Fannie Mae and Freddie Mac could forgive mortgage principal for thousands of borrowers under a new plan to be rolled out by their regulator, the Federal Housing Finance Agency, as soon as Thursday, according to people familiar with the matter.
The plan is likely to draw ire from consumer advocates who will think it’s not enough to address the problem, as well as from some taxpayer advocates frustrated that the bailouts keep coming years after the housing crisis ebbed.
In all, about 4.3 million borrowers owed more than their homes were worth at the end of 2015, according to real estate data firm CoreLogic, down from 12 million in 2009.
Under the plan, the existence of which was earlier reported in The Wall Street Journal, borrowers would be eligible to have some of their mortgage principal forgiven if they have a loan whose balance is less than $250,000, the people said. Borrowers would need to owe more than their homes are worth and already be at least 90 days delinquent on mortgage payments. After the reduction in principal, they still would owe 15% more than their homes are worth, the people said.
The strict parameters of the program are likely to make it much smaller than some consumer advocates, who have called for principal reduction for years, had hoped for and likely limit the number eligible for the program to fewer than 40,000 borrowers, the people said.
FHFA Director Melvin Watt in the past has said that the decision on whether to reduce borrower principal is “the most challenging evaluation the agency has undertaken during my time as director.”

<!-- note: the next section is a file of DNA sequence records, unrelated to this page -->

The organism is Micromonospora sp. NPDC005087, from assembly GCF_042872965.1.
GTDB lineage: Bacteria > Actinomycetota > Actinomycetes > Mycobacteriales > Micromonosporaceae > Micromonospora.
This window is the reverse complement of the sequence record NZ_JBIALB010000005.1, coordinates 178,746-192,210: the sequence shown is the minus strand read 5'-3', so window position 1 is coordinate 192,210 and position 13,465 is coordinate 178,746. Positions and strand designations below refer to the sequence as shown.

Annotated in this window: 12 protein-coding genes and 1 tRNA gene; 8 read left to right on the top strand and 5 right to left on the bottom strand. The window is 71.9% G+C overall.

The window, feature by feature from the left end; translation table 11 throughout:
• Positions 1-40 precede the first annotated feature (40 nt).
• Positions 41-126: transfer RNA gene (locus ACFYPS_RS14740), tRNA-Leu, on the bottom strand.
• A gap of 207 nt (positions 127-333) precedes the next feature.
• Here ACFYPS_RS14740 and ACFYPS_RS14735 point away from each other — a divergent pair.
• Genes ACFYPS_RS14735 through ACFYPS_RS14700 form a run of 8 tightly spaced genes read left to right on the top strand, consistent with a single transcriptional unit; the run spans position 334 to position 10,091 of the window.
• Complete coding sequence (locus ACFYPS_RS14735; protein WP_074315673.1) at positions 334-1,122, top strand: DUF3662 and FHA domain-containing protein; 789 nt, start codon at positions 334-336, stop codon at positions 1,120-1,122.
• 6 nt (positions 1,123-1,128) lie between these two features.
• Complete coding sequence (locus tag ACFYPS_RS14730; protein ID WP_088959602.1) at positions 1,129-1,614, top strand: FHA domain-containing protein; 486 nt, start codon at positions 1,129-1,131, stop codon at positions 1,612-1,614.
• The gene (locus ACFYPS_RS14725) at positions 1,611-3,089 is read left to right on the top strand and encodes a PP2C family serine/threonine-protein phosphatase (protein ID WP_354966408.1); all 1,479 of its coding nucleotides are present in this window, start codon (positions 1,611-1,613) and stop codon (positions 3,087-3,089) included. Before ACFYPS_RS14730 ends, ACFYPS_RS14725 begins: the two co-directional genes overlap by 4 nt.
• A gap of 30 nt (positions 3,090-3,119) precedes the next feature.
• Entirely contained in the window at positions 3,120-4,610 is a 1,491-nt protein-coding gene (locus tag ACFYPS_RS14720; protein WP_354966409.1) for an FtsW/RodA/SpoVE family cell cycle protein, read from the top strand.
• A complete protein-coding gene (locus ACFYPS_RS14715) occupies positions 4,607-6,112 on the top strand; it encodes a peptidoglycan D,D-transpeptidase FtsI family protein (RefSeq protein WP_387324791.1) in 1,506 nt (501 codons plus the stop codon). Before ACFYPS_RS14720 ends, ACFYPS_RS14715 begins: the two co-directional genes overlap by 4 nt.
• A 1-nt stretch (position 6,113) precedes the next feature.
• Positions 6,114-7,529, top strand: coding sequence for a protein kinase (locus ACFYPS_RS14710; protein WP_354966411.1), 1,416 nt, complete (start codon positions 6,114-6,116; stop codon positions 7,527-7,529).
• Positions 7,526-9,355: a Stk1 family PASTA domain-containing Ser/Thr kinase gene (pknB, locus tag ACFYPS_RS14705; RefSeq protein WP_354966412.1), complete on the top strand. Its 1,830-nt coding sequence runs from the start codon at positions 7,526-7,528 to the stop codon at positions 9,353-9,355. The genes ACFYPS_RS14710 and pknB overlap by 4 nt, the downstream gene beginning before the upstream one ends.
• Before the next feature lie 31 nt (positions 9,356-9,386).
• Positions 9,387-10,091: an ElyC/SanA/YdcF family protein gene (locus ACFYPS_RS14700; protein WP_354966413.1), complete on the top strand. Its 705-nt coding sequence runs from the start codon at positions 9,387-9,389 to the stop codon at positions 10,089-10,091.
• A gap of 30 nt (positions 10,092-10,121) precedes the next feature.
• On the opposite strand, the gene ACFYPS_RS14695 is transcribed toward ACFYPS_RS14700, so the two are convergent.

Among the difficulties have been how to restrict the program in a way that taxpayers don’t lose money as a result of the reduction, how to deal with the moral hazard of forgiving debt for some borrowers but not others, and how to address concerns from mortgage servicers, which will have to implement the program.
Consumer advocates have long called for principal reduction as a way to prevent foreclosures and give owners of “underwater” homes the incentive to keep paying their mortgage and invest in their homes and neighborhoods.
Opponents of the method, however, worry that giving such breaks unfairly treat owners who remained current on their loans, and could give incentive to such owners to default down the line in the hope of getting a similar break.
The agency has studied whether or not to implement such a program for years. At a hearing in late 2014, Sen. Elizabeth Warren (D., Mass.) lambasted Mr. Watt, saying “You’ve been in office for nearly a year now and you haven’t helped a single family…by agreeing to a principal reduction.”
On Wednesday, an FHFA spokesman in an email said, “As Director Watt noted, we expect to announce a decision within the next 30 days [since March 22] about whether we have been able to find a ‘win-win’ principal reduction strategy or whether, on the other hand, we will take principal reduction off the table entirely.”
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